Five for the price of four
When the “Whose Live Anyway?” tour started some years back, it featured four veterans of the “Whose Line Is It Anyway?” TV show — Ryan Stiles, Greg Proops, Jeff Davis and Chip Esten. But at some point, Esten started pursuing more acting jobs, got cast as Deacon in the TV show “Nashville” and began billing himself as “Charles” Esten. (He hasn’t completely abandoned comedy; he is currently appearing on a TV near you as the fictitious “Carl Hardee Sr.” in the new Hardee’s / Carl’s Jr. ad campaign.)
Esten’s spot in the live touring show was taken by Joel Murray. Joel is not particularly associated with the “Whose Line Is It Anyway?” TV show, but he has a solid comedy background, something he shares with his older brothers Bill Murray and Brian Doyle-Murray. Like Esten, he’s also done some dramatic acting; “Mad Men” fans will remember him as Freddy Rumsen.
Ever since I bought my ticket for the first Nashville appearance of “Whose Live Anyway?”, I wondered if Chip/Charles might make an appearance. I figured they might bring him on stage for one game, maybe two.
Well, Chip wandered on stage, unannounced, right after Proops had finished introducing the other three performers, and he remained on stage the whole night, so we got “Whose Live Anyway?” with five improv performers instead of the advertised four.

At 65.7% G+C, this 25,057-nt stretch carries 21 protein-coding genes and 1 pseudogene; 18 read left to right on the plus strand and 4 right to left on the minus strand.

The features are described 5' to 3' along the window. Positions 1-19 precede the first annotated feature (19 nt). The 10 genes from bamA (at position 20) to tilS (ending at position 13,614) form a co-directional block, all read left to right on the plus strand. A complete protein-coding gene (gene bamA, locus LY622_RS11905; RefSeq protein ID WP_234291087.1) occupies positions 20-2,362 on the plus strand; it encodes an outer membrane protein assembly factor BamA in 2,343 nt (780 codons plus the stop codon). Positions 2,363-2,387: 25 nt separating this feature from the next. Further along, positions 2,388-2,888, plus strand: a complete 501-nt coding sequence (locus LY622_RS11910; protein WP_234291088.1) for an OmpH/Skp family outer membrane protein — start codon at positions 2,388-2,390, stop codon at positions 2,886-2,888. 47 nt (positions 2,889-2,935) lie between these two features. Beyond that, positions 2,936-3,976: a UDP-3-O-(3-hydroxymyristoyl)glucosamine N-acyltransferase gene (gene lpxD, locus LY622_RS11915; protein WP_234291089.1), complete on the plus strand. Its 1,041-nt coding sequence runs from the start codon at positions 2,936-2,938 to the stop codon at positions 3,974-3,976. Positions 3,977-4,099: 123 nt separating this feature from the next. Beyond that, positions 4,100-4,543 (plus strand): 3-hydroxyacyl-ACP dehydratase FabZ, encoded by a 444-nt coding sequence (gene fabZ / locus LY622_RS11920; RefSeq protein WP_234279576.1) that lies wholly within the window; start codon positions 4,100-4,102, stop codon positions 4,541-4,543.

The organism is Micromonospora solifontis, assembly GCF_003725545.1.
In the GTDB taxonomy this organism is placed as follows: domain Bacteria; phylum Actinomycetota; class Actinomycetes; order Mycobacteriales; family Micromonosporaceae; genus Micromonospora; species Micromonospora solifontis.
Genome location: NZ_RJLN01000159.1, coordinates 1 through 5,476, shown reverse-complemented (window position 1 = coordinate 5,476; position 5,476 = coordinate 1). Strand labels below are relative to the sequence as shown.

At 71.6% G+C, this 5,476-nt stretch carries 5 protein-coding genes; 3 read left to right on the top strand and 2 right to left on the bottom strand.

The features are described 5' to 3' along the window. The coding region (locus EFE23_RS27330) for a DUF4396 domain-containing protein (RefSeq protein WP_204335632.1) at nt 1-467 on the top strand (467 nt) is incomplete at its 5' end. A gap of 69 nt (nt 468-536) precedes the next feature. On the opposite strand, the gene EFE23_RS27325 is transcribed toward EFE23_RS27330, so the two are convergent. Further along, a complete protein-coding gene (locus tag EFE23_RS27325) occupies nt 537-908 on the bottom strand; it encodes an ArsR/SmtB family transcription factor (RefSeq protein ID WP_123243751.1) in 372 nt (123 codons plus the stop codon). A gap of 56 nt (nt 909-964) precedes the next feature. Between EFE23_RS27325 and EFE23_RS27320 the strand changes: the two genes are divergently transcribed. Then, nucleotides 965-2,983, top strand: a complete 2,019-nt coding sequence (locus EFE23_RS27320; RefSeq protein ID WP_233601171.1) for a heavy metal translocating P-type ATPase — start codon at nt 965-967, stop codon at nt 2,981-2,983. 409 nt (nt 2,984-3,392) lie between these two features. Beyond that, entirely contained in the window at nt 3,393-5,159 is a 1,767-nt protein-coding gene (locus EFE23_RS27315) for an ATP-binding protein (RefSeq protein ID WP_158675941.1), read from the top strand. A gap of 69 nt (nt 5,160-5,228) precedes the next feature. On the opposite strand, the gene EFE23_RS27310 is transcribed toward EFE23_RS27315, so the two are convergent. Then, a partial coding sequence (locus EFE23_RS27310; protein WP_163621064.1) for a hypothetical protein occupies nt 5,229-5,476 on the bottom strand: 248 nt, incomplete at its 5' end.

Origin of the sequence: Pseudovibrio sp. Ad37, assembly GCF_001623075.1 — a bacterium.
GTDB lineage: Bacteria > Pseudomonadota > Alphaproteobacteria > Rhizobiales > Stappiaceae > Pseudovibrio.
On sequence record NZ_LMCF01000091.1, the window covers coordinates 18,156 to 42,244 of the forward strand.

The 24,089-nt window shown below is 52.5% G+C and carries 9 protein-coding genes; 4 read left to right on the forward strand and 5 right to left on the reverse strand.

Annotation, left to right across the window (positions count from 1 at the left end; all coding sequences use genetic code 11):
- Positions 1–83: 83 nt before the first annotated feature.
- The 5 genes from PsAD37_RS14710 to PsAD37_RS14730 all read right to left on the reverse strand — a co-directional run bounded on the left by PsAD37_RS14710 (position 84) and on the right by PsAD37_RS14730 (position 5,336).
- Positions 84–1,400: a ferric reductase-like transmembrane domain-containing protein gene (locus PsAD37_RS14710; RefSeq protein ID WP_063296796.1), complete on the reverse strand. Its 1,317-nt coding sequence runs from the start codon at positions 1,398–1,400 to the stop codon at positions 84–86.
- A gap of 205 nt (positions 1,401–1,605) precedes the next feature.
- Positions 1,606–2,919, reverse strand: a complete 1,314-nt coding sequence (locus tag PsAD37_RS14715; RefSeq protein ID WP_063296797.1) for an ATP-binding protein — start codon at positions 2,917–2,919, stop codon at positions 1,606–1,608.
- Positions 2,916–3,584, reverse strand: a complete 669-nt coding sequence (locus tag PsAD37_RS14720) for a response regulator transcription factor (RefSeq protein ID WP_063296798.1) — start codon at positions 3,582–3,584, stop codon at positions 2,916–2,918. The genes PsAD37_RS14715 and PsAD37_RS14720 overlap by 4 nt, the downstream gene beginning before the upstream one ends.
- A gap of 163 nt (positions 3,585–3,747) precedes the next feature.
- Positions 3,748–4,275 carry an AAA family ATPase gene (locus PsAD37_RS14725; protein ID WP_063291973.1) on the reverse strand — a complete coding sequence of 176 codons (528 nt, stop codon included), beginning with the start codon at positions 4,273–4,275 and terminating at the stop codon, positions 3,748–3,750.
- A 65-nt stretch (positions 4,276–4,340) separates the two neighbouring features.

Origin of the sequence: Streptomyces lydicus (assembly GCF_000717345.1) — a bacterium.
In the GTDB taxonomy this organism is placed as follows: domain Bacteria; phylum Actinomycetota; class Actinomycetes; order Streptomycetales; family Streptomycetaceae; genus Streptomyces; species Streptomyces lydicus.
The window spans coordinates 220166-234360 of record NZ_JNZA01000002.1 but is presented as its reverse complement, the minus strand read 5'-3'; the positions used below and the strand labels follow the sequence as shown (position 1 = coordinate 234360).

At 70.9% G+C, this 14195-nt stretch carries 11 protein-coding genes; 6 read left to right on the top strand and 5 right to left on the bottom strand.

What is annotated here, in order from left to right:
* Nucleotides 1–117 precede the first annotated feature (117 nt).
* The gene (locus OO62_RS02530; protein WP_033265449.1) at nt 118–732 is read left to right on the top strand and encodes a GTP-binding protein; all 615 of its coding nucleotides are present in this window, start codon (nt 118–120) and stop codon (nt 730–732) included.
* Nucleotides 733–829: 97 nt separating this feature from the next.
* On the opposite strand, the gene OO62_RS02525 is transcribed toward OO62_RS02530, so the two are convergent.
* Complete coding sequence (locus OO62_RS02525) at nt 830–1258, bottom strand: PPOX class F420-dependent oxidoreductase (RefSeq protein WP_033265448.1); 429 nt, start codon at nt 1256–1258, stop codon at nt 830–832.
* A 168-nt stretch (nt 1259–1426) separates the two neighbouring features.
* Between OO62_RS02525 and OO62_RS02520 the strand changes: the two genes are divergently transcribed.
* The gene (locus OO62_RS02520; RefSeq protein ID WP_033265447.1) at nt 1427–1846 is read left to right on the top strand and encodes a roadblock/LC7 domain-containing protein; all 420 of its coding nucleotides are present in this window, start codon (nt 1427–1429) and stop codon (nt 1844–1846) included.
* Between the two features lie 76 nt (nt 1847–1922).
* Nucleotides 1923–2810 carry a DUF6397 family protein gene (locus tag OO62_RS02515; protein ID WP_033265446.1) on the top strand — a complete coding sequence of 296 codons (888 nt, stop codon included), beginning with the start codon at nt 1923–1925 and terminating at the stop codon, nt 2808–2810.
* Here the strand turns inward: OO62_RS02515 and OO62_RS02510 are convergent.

It was a great show, and I am so glad I bought a ticket.
Ironically, the very first audience member brought on stage, right at the outset of the show, was Erin, a small-town newspaper reporter from the Tullahoma News, 20 miles down the road. I was in the balcony; she and her mother had good seats down front. Maybe the News pays better than they used to. The comics asked her what the news was in Tullahoma, and she told them that the high school band director had been arrested on drug charges. When she revealed that she was there with her mother, Crystal, they asked about the mother’s occupation. When the reporter admitted that her mother was a retired teacher, the idea that the mother was also on drugs immediately became a running gag, and in fact the mother herself was brought on stage during the encore at the end of the evening.
I think my favorite game was the “Whose Line?” game, in which members of the audience write random sentences on little slips of paper. Two of the performers then play a scene, each one with a pocketful of slips (which they have not read in advance). At appropriate moments, each of the performers pulls out a slip and reads whatever is written on it as a line in the scene, whether it makes any sense in the scene or not:
“As my mother always said to me, [PULLS OUT SLIP OF PAPER] ‘Wash your face; it’s pickle time!’”
By sheer dumb luck, two consecutive slips of paper used the word “pickle,” which just made it all the funnier. That was combined with several audience suggestions related to fried chicken or hot chicken.
It was all over too soon; when they started taking their bows, it sure didn’t seem like 90 minutes had passed.
On the way home, I listened to the Predators game, and was able to just barely hear the end of the game as I lost the radio signal while pulling off the Interstate in Murfreesboro. A good show, and a Predators win. Can’t beat that!